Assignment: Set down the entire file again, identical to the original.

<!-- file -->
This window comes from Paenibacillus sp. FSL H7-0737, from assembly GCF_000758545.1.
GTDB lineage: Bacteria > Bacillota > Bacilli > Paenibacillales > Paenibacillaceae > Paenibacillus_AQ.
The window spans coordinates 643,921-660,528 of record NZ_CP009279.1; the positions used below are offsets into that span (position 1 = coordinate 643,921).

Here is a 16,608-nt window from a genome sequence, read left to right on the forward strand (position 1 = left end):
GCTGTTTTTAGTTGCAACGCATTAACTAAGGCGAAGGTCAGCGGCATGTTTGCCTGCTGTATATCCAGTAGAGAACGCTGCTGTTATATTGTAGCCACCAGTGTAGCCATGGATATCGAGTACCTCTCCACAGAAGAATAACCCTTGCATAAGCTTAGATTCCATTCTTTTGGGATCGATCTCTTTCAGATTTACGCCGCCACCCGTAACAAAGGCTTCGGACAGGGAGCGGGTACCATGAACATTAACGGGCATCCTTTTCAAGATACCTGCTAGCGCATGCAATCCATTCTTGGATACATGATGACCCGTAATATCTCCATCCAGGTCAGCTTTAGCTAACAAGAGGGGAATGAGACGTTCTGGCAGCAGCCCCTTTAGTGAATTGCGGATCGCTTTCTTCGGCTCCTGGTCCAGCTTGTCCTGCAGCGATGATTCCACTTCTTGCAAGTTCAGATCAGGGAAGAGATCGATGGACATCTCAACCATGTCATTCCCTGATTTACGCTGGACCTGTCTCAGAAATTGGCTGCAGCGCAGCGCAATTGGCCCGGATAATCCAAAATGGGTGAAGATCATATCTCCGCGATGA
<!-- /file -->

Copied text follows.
This window comes from Paenibacillus sp. FSL H7-0737, from assembly GCF_000758545.1.
GTDB lineage: Bacteria > Bacillota > Bacilli > Paenibacillales > Paenibacillaceae > Paenibacillus_AQ.
The window spans coordinates 643,921-660,528 of record NZ_CP009279.1; the positions used below are offsets into that span (position 1 = coordinate 643,921).

Here is a 16,608-nt window from a genome sequence, read left to right on the forward strand (position 1 = left end):
GCTGTTTTTAGTTGCAACGCATTAACTAAGGCGAAGGTCAGCGGCATGTTTGCCTGCTGTATATCCAGTAGAGAACGCTGCTGTTATATTGTAGCCACCAGTGTAGCCATGGATATCGAGTACCTCTCCACAGAAGAATAACCCTTGCATAAGCTTAGATTCCATTCTTTTGGGATCGATCTCTTTCAGATTTACGCCGCCACCCGTAACAAAGGCTTCGGACAGGGAGCGGGTACCATGAACATTAACGGGCATCCTTTTCAAGATACCTGCTAGCGCATGCAATCCATTCTTGGATACATGATGACCCGTAATATCTCCATCCAGGTCAGCTTTAGCTAACAAGAGGGGAATGAGACGTTCTGGCAGCAGCCCCTTTAGTGAATTGCGGATCGCTTTCTTCGGCTCCTGGTCCAGCTTGTCCTGCAGCGATGATTCCACTTCTTGCAAGTTCAGATCAGGGAAGAGATCGATGGACATCTCAACCATGTCATTCCCTGATTTACGCTGGACCTGTCTCAGAAATTGGCTGCAGCGCAGCGCAATTGGCCCGGATAATCCAAAATGGGTGAAGATCATATCTCCGCGATGA